HOLL, Elias I
(b. 1573, Augsburg, d. 1646, Augsburg)


German architect, part of a family of masons, builders and architects. He was the great-grandson of Jakob Holl (1413-1487), grandson of Sebastian Holl (1482-1545) and one of the four sons of Johannes Holl I (1512-1594), all master masons. The sons of Elias Holl I became painters, goldsmiths and cabinetmakers. Of his siblings, Elias Holl I attained the greatest eminence. His talent, industry and skill were employed at a time when a considerable number of important new public buildings were being constructed in Augsburg, the capital city of Swabia.

By the age of 13 Elias was already working on one of his father's projects, and two years later, in 1588, he collaborated with him on the Stenglinhaus. He finished his mason's apprenticeship under his father's tutelage, but did not obtain his mastership until 1596. At the end of that year Holl was already working with six journeymen, an indication that he was being kept busy with commissions. Besides extensions and rebuilding projects for patrician families in Augsburg, he was also occupied with schemes outside the city. Holl also participated ex officio in the planning of projects that were abandoned.

In 1602, Holl was appointed the new Civic Architect. In this capacity, he was responsible for all municipal building plans in preparation, for calculations, administration, acquisition of materials and execution.

Holl's greatest achievement is undoubtedly the Augsburg Rathaus (1615-20), a work with all traces of the Gothic eliminated. The nine-storey east front, divided into three vertical ranges, is articulated, save for two cornices, by the fenestration alone.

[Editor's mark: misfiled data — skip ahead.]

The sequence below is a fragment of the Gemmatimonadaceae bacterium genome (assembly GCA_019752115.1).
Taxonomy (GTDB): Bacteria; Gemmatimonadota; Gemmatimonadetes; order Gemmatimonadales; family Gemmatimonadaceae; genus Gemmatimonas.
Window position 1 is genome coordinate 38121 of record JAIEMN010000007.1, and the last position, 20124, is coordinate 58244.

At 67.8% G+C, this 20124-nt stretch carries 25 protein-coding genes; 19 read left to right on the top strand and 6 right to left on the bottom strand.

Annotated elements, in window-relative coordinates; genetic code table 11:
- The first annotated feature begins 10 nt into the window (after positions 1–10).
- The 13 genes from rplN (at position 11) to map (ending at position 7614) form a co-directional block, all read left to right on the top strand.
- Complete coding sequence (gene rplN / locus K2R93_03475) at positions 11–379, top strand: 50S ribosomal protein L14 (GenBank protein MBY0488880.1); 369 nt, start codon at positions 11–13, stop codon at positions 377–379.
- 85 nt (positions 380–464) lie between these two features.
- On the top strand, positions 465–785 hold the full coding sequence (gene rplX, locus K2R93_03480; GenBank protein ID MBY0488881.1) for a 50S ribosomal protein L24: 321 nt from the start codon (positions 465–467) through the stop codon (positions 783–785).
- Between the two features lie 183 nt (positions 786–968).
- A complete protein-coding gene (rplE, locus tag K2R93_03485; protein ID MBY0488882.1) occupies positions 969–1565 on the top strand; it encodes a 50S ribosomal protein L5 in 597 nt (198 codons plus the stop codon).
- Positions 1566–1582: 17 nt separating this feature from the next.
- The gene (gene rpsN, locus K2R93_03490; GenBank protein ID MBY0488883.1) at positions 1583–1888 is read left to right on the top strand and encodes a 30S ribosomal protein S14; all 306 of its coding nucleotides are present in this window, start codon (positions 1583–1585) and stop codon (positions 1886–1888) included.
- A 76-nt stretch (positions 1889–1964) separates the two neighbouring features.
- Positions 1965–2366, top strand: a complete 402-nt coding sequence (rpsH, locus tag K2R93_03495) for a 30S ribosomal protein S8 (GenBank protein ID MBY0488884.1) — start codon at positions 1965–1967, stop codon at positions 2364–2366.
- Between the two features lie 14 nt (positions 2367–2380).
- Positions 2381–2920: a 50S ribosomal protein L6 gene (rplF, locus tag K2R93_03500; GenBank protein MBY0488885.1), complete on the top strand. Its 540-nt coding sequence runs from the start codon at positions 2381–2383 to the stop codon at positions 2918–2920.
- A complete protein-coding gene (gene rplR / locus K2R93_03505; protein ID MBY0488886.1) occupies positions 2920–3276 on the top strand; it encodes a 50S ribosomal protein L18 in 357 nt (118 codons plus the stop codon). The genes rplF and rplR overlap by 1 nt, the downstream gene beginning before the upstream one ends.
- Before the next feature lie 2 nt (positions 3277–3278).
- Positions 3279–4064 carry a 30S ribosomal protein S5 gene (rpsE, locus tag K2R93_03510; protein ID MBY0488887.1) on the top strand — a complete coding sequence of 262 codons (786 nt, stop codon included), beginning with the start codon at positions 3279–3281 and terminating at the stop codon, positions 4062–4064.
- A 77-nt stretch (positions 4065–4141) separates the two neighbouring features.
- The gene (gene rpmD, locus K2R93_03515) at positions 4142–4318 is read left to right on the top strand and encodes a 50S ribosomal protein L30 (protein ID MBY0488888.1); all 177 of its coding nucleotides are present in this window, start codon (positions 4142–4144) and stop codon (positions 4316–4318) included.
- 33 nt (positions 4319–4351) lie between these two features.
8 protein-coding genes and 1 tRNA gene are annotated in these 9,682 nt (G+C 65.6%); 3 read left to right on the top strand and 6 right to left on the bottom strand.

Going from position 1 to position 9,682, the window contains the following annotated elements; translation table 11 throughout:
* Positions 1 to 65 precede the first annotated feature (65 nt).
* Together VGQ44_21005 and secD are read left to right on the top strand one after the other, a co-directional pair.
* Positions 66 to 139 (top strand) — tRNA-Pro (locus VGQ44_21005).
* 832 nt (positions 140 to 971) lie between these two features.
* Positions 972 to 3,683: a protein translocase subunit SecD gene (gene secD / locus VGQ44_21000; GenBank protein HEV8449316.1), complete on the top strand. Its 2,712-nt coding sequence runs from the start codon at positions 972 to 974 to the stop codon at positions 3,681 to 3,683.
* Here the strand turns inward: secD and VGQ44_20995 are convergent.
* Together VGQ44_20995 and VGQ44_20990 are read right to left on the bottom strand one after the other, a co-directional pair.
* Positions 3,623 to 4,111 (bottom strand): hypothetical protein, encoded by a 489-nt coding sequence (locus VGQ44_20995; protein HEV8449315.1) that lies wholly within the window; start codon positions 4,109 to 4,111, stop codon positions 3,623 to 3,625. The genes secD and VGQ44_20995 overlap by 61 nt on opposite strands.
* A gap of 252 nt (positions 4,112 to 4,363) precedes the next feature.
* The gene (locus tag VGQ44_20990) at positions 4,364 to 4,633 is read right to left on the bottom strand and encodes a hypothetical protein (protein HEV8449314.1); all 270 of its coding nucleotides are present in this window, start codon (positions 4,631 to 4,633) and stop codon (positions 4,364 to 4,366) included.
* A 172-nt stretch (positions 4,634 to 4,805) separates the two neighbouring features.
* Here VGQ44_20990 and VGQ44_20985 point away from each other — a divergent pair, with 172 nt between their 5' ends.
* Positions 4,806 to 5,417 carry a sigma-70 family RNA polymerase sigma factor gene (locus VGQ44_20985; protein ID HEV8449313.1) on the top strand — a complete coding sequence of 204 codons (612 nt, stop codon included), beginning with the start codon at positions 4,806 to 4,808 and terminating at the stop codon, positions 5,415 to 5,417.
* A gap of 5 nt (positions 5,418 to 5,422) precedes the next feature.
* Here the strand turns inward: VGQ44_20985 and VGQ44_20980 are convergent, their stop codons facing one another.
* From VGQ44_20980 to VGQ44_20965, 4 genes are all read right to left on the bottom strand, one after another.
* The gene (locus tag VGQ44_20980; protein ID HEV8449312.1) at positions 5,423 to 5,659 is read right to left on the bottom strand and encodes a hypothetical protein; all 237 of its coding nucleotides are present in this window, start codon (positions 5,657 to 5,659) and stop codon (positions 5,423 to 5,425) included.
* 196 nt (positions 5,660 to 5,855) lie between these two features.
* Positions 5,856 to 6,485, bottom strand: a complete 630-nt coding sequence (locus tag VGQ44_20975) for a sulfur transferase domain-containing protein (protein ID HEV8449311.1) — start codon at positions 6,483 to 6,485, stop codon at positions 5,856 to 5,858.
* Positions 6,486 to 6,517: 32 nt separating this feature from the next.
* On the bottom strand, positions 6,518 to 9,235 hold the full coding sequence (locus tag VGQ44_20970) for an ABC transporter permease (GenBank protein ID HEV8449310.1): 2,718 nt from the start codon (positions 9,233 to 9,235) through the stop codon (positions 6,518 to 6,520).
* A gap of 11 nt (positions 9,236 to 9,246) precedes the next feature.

On 14 January 1631 Holl was dismissed from his post on religious grounds; he was reinstated in 1632 during the Swedish occupation of Augsburg and entrusted with work on the construction of fortifications, but he was dismissed again in 1635. For the last 11 years of his life he did little architectural work, although he still wrote reports and continued to produce his study of geometry and measurement, intended as a practical guide for prospective directors of building work.

Holl is credited with giving shape to the new Italian forms of the High Renaissance or early Baroque that his humanistically educated clients desired, to the best of his ability and on the basis of long-standing artisan tradition in Augsburg. He was the architect of one of the most superb and homogeneous town centres in Central Europe, built within two decades. For this task he made his own tools, developed new building techniques, drew up reliable structural calculations, prepared working drawings and planned and administered the execution of all building work. The 'new' architecture executed by Holl already incorporated features that are now termed early Baroque, but which were not further developed until long after the end of the Thirty Years War (1618-48).